fbpx

 

  • Re: 912 excessive RPM drop on lane A

    by » 8 months ago


    Paul,

    As long as you are looking for things to check...

    And assuming you have the latest ignition electronics with Two 6-pin connectors.

    On the 6-Pin connector that feeds to the Ignition Coils, there is a Violet Wire.

    This is the soft-start signal that delays the spark timing while cranking.

    Both Violet wires are supposed to be connected to the Non-Grounded (+12v) side of the Starter Solenoid.

    During starting the Violet wire will have 12 volts on it.

    Once the starter is released this wire will be grounded through the Solenoid and show Zero volts.

    If one of these wires is Broken, Disconnected, or otherwise Floating, all bets are Off!

    The Ignition Module could switch back and forth from start to Run mode at random.

    If you can do it, make sure the violet wires are grounded (0.0v or <1.0v at most ) when the engine is running and you are seeing the rpm loss.

     

    Ref.

    0v = 26° BTDC Normal Timing.

    12v = 4° BTDC Delayed Timing for easy Starting.


    Bill Hertzel
    Rotax 912is
    North Ridgeville, OH, USA
    Bill.Hertzel@Yahoo.com
    Clicking the "Thank You" is Always Appreciated.


  • Re: 912 excessive RPM drop on lane A

    by » 8 months ago


     I think you've got it!!!

    Swapping the 6-pin connector swaps the ignition coils and the spark plugs.

    Swapping the 4 pin connector swaps the trigger coil.

    Swapping the 1-pin connectors swaps the Mag switches.

    - - -

    So now we know it is NOT the Ignition (Spark) coils or the spark plugs.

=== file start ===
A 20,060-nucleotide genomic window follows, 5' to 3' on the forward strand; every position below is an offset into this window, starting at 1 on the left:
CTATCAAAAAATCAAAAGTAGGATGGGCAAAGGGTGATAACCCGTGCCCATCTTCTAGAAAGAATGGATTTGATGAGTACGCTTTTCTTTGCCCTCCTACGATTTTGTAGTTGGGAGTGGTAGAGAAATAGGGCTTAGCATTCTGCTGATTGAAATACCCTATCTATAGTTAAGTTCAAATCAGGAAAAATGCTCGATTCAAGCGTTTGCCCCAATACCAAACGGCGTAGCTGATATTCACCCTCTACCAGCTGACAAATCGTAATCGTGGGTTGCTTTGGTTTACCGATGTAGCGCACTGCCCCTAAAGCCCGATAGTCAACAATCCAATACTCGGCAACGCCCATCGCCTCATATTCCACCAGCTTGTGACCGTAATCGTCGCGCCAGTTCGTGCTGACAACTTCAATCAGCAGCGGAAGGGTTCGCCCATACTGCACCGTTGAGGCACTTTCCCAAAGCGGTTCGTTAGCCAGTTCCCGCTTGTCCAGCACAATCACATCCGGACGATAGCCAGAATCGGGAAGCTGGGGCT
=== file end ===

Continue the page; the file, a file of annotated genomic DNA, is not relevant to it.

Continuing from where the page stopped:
Swapping the 4-pin connectors will eliminate the Trigger coils if the problem stays on "A".

    Finally swapping the 1-Pin connectors should make it swap sides unless there is something magical about the switches. (Extremely unlikely but do it just to cover all remote possibilities.)

    If that is the only time the problem moves that makes the Electronics module suspect number one!

    - - -

    I have been thinking ... I have been told this is dangerous!  (My thinking that is!)

    Getting access to the stator coil to Point a timing light at them is not an easy thing to do and pointing the light at the propeller will not be informative because the prop and the crankshaft only resync once every 21 revolutions of the prop.  But there is hope.

    If you were to attach Two Timing lights to the engine, one to an upper plug and one to a lower plug on a single cylinder, we would expect the strobes to be firing simultaneously.

    The strobed prop is going to be jumping around but you should only be seeing One prop at any location.

    One degree of crankshaft rotation is approximately 1/4 of an inch of tip rotation on a 65-70" prop.

    So, as long as the plugs are firing within one degree of each other you should see the strobed blades within 1/4 inch of each other.

    If one spark is 22° delayed, the two blades would show an offset of 5-6 inches; about the full width of a blade.

     

    Now that's what I call thinking out of the box!

    I hope that at least sounded like English!!!  laughing


    Bill Hertzel
    Rotax 912is
    North Ridgeville, OH, USA
    Bill.Hertzel@Yahoo.com
    Clicking the "Thank You" is Always Appreciated.


    Thank you said by: RotaxOwner Admin, Robert Ovenstone

  • Re: 912 excessive RPM drop on lane A

    by » 8 months ago


    Bill,get some sleep.That was brilliant. I know a guy that can break that down for me I’ll have him read your post while I recover from pilot overload. I received two new carbs in the mail yesterday. I’ll put them on so I can eliminate if it’s a carb problem. If it is not the problem and you suspect it’s the modules then I’m going to buy a brand new module and try that.


  • Re: 912 excessive RPM drop on lane A

    by » 8 months ago


    I thought switching the 6 pin connectors also switched the A B modules 


  • Re: 912 excessive RPM drop on lane A

    by » 8 months ago


    There goes that English thing again!  wink

    Let me rephrase it.

     

    Swapping the 6-pin connector swaps the Ignition Modules with the Ignition Coils and Spark Plugs. (Coils and Plugs as a group)

    Swapping the 4 pin connector swaps the Ignition Modules with the trigger coils.

    Swapping the 1-pin connectors swaps the Ignition Modules with the Mag switches.


    Bill Hertzel
    Rotax 912is
    North Ridgeville, OH, USA
    Bill.Hertzel@Yahoo.com
    Clicking the "Thank You" is Always Appreciated.


You do not have permissions to reply to this topic.